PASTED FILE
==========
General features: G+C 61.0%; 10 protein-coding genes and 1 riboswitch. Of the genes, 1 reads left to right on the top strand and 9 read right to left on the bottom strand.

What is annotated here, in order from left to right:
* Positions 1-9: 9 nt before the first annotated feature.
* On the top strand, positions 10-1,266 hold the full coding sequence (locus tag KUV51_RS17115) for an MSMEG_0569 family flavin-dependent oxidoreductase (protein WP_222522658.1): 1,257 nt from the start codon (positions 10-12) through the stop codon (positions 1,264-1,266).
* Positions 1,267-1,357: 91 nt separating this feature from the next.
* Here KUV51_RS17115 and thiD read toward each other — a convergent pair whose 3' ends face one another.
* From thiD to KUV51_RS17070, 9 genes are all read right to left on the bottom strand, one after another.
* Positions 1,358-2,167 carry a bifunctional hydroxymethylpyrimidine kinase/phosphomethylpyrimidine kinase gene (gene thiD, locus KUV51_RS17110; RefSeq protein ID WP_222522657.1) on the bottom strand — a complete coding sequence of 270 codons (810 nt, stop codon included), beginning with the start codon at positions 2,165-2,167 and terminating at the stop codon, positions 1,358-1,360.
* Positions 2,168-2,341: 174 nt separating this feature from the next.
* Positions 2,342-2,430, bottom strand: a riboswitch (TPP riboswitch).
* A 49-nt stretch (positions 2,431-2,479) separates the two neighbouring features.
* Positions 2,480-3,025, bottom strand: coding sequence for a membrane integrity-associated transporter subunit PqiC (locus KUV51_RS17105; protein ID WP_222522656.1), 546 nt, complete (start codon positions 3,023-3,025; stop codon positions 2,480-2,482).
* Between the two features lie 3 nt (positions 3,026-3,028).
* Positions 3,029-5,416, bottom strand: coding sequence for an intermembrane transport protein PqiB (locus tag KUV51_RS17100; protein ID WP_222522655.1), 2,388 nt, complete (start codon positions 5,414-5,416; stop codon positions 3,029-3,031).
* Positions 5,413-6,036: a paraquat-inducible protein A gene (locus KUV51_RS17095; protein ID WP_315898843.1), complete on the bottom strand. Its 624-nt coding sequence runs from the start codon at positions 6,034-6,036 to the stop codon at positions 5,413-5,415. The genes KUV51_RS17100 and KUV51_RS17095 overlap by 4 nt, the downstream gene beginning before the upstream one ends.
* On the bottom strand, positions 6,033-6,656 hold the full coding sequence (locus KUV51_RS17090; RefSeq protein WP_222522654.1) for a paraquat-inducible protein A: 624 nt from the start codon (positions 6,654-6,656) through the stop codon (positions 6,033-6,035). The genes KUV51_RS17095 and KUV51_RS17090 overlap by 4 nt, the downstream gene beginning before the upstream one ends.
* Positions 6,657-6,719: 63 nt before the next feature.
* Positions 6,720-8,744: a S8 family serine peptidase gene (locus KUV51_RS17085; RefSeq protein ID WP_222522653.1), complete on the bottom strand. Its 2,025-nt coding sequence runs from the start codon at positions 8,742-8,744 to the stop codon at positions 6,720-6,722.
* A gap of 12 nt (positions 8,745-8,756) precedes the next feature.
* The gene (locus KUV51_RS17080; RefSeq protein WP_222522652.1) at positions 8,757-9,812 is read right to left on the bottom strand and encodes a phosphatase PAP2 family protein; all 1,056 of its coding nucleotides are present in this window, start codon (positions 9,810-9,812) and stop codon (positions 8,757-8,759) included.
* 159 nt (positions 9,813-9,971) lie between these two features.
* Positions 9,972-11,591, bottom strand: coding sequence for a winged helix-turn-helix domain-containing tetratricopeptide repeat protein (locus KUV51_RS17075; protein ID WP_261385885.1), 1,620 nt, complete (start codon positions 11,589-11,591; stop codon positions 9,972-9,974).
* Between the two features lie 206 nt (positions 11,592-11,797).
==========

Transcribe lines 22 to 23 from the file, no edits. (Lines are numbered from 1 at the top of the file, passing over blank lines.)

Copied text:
* Positions 9,972-11,591, bottom strand: coding sequence for a winged helix-turn-helix domain-containing tetratricopeptide repeat protein (locus KUV51_RS17075; protein ID WP_261385885.1), 1,620 nt, complete (start codon positions 11,589-11,591; stop codon positions 9,972-9,974).
* Between the two features lie 206 nt (positions 11,592-11,797).